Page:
Our Financial Story: Before Marriage


Our financial story begins before our marriage, in fact several months before we were even engaged. When you are 18 and 19 and hoping to be married soon, managing finances and being financially responsible is important.

We met the summer before my freshman year of college and began dating just before I started school. Within a few months, we were certain that we were going to be married and began making plans, mostly financial plans.

A little background on our individual financial situations:

I had a full scholarship with excess aid each semester which I budgeted and lived off of. With this money, I paid my car insurance, gas, food and everything I needed. I did not have a car payment and owned my vehicle thanks to my parents who gave me the vehicle since I earned a 4 year full ride scholarship. My parents basically allowed me to be completely independent and manage my own finances which I am grateful for.

John David was still living at home and had a scholarship which covered his tuition and books and gave him excess aid. He owned his truck also, thanks to his parents generosity. He also was working some on his family farm and earning some income there. 

Combined we had around $3,000 to $4,000 in savings. (Savings from our childhoods! Some of the money in my savings account was some of my summer babysitting money from previous years.)

Christmas break 2005 which we spent drafting budgets!

We spent time during Christmas break that year researching cost of living in our college town and drafting budgets. We realized that by living in married student housing while in school we could save nearly 50% on rent versus living off campus. Neither one of us were thrilled by the idea of cinder block walls. However, we kept in mind that living in an old campus apartment would save us a ton of money since rent was less, water and internet were included and it was within walking distance to school.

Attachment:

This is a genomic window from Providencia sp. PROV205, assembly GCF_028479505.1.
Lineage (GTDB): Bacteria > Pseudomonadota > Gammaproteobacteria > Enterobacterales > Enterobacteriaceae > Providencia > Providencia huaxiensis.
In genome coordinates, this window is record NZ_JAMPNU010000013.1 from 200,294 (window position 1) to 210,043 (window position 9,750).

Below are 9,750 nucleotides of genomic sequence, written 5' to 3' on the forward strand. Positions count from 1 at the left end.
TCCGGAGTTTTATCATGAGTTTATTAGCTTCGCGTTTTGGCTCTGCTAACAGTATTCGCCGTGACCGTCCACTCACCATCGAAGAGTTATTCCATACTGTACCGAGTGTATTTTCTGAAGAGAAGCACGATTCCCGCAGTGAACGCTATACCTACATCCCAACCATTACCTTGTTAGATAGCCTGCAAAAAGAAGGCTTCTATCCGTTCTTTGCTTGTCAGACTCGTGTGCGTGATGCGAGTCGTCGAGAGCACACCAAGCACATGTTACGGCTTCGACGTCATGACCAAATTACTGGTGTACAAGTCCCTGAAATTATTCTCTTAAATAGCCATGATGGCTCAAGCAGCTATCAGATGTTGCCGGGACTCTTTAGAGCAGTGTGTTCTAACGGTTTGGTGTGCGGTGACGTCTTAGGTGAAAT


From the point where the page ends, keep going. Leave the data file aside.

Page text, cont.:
Once we decided we would live on campus, we took the figure for rent and began drafting up a couple of budgets. One was based on current scholarships, one was based on my scholarship and a scholarship John David qualified for, another was based on my scholarship and both of us working a few hours a week making minimum wage. With each of these three scenarios, we were able to make the income and expenses match.

We shared these budgets with our parents to show them that financially we could make it work. The numbers were convincing and we were given their blessings to be married.

We were engaged in April of 2006 and married May 27th.

Next Post: The Wedding

responses to “Our Financial Story: Before Marriage” 8

  1. That is such a good idea! There is a lot people can learn from hearing others' financial stories. I might post ours on my blog at some point!

  2. Mmm.. love reading this again! Thanks for sharing 🙂 On the flip side, we got married and I only had $200 in savings and we had close to no idea how we would make things work – sounds sorta romantic, but it actually caused a good bit of chaos! Being organized and having a plan (knowing God may have another) has improved our marriage 110%.

  3. Hi Rachel! Thank you for sharing your story. It's so important for people to plan out their finances while they are young and try to get debt free as soon as they can (well- to try to avoid it in the first place!). We too are debt free. I am a SAHM and I do feel like some people have made me feel bad for staying at home (saying things like "early retirement" lol) but we worked very hard to get rid of debt right from the start. Also, I just stay away from the mall! And try not to buy stuff that I don't really need. I feel like we sacrificed a lot in the beginning in order for me to be in this position.

    Anyway, I typed in simple living and found your blog… can't wait to check out your site and learn more! I am on a journey to live more simply and I love seeing how others are living simply! So thanks 🙂

    1. Allegra,

      Thanks for commenting, nice to 'meet' you! It sounds like we're very similar! And, the whole not buying stuff you really don't need makes it so much easier to be debt free and stay home. 🙂

  4. I think it is great that you are sharing your story. I am looking forward to getting to you know you better and learning from you as you continue to share!

    PS. Your blog has recently become one of my favorites. 🙂

  5. Mark Rotstein helps manage the day to day aspects of their holdings so they can focus on the things that are most important to them rather than managing the minutia of money matters. Because he takes on the burden of these enormous responsibilities on behalf of the family, they are able to enjoy the privileges that go along with their enormous responsibilities.

  6. I adore perusing this once more! Much obliged for sharing 🙂 On the other side, we got hitched and I just had $200 in reserve funds and we had near no clue how we would make things function – sounds sorta sentimental, however it really brought on a decent piece of disorder!

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